Baltimore Orioles (NL)
- Win-Loss Record: 1210-1073-56-1 (.530)
- Post Season: 9-9 (.500)
- Pennants: 3 (1894, 1895, 1896)
- Temple Cup: 2 (1896, 1897)
- Ballparks Newington Park (May 9-September 30, 1882); Oriole Park I (May 1, 1883-October 10, 1889); Oriole Park II (May 1890-May 9, 1891); Oriole Park III (May 11, 1891-October 14, 1899).
The Baltimore Orioles were one of four teams that were selected from the American Association to join the National League for the 1892 season. Baltimore, MD was considered a particularly rowdy town in those years, and the atmosphere around the team was rather charged. Players were known for their drinking binges going on late into the night, newspapers covering the team openly disparaged it, and the fans were unpredictable, forcing ownership to install a barbed wire fence to protect players and umpires from the crowd at Oriole Park following a particularly violent incident involving umpire Jack Brennan in 1884.
During their seven years as a National League team, the Orioles were a powerhouse, winning three consecutive pennants. They had several Hall of Famers on these championship teams including Willie Keeler, John McGraw, Joe Kelley and Hughie Jennings. They have been credited as the team that invented, or at least perfected, the small ball style of play, including frequent sacrifice hitting, the hit-and-run and, of course, the Baltimore Chop. Prior to the start of the 1899 season, manager Ned Hanlon and owner Harry Von der Horst obtained stock in the Brooklyn Bridegrooms. As manager of the Brooklyn team, Hanlon took with him Keeler, Jennings and Kelley. This prompted the team to be dubbed the "Brooklyn Superbas". Following the departures, Orioles third baseman John McGraw took over as manager.
Under McGraw's leadership the team finished with a 86-62-4 record in 1899. Against the Superbas the team went 6-8 including a forfeit loss in the first game of a doubleheader. It should also be pointed out that the Orioles outdrew the Superbas at home (123,416 to 122,575) and by 46,000 on the road. During the winter months between 1899 and 1900 rumors began circulating around the league and in the press that the National League would drop some of its weaker teams. Some of the rumors were as to where McGraw would end up for the upcoming season: either to go to New York to play for the Superbas, and/or manage or play with the New York Giants, or manage a team in Washington, DC. In actuality both John McGraw and fellow teammate and good friend Wilbert Robinson were hustling around to ensure some sort of future for the team.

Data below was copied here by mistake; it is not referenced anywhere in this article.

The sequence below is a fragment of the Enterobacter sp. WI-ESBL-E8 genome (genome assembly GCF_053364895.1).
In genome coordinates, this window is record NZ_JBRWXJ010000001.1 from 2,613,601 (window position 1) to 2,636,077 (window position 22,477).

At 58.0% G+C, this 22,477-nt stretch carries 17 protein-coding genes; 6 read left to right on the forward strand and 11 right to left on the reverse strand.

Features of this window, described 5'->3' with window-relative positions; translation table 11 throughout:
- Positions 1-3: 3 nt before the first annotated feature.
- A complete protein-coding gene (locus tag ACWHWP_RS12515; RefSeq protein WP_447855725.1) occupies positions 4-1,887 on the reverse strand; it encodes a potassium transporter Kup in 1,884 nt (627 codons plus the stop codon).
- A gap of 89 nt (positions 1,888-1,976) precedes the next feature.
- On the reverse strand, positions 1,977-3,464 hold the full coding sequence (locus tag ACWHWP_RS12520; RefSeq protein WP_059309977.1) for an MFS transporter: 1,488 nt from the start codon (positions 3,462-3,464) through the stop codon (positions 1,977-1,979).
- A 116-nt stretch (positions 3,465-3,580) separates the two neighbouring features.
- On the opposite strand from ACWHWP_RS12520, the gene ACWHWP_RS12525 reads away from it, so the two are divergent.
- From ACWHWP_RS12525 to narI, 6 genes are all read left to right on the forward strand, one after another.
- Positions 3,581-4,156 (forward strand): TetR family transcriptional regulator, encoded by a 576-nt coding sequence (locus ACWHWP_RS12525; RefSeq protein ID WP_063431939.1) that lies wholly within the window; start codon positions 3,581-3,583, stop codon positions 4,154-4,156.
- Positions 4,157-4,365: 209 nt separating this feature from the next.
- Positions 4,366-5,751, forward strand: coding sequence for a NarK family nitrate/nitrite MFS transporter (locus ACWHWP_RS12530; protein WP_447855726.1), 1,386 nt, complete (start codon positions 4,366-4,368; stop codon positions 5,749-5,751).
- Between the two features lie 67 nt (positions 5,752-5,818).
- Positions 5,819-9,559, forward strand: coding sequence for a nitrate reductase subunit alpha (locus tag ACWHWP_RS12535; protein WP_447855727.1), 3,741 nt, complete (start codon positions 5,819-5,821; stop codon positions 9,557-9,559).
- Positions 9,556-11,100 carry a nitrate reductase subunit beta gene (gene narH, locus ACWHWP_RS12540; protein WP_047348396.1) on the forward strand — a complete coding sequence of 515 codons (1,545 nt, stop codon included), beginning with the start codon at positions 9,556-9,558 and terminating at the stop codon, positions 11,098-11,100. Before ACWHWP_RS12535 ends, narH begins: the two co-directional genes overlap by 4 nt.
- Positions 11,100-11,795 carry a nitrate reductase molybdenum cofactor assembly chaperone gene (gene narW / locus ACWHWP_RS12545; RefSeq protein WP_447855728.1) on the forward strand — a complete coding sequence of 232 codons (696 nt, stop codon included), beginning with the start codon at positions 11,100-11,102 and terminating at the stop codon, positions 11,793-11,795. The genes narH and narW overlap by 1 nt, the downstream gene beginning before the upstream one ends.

In February a new league, the American Association, was formed. Baltimore was one of the teams selected to join the league. McGraw and Robinson joined together with Philip Peterson, police judge Harry Goldman, and Kelley's father-in-law, John J. Mahon and formed the Baltimore Baseball Club of the American Association. When Hanlon's lease on Union Park expired, McGraw obtained the lease. Upon learning that McGraw had obtained the lease, Hanlon put armed guards at the gate. Soon after, the park became the site of a stand-off between the two camps. The club house and groundkeeper's house were occupied by Hanlon's men, while McGraw's supporters were camped around third base. Before the end of the month, the American Association folded as they were not able to get strong support from Philadelphia. The National League officially dropped the Orioles, as well as the Cleveland Spiders, Louisville Colonels and Washington Senators on March 8th.
Not wanting to work with McGraw and Robinson, Hanlon sold the players to the St. Louis Cardinals. Initially McGraw talked about putting a team in the Eastern League. Even a meeting involving the Robison brothers, Hanlon and Von der Horst did little to convince the two friends to go St. Louis. McGraw even hinted that the Giants would take them, but Giants' boss Andrew Freedman stated that he would not take the two even as a gift. It wasn't until April that Judge Goldman convinced the two to go to St. Louis for the rest of the season, and that they would be able to put a team together in Baltimore for the 1901 season. That team would be the first incarnation of the Baltimore Orioles in the American League.
- Peter Filichia: Green Cathedrals: The Ultimate Celebrations of All 273 Major League and Negro League Ballparks Past and Present, Addison Wesley Publishing Company, 1993.
- Charles C. Alexander: John McGraw, University of Nebraska Press, Lincoln, NE, 1995 (Originally published in 1988).
- Frederick G. Lieb: The History of a Colorful Team in Baltimore and St. Louis, G.P. Putnam's Sons, 1955.
- Marty Payne: "Beer Tanks and Barbed Wire: Bill Barnie and Baltimore", in The Baseball Research Journal, SABR, Volume 42, Number 1 (Spring 2013), pp. 25-29.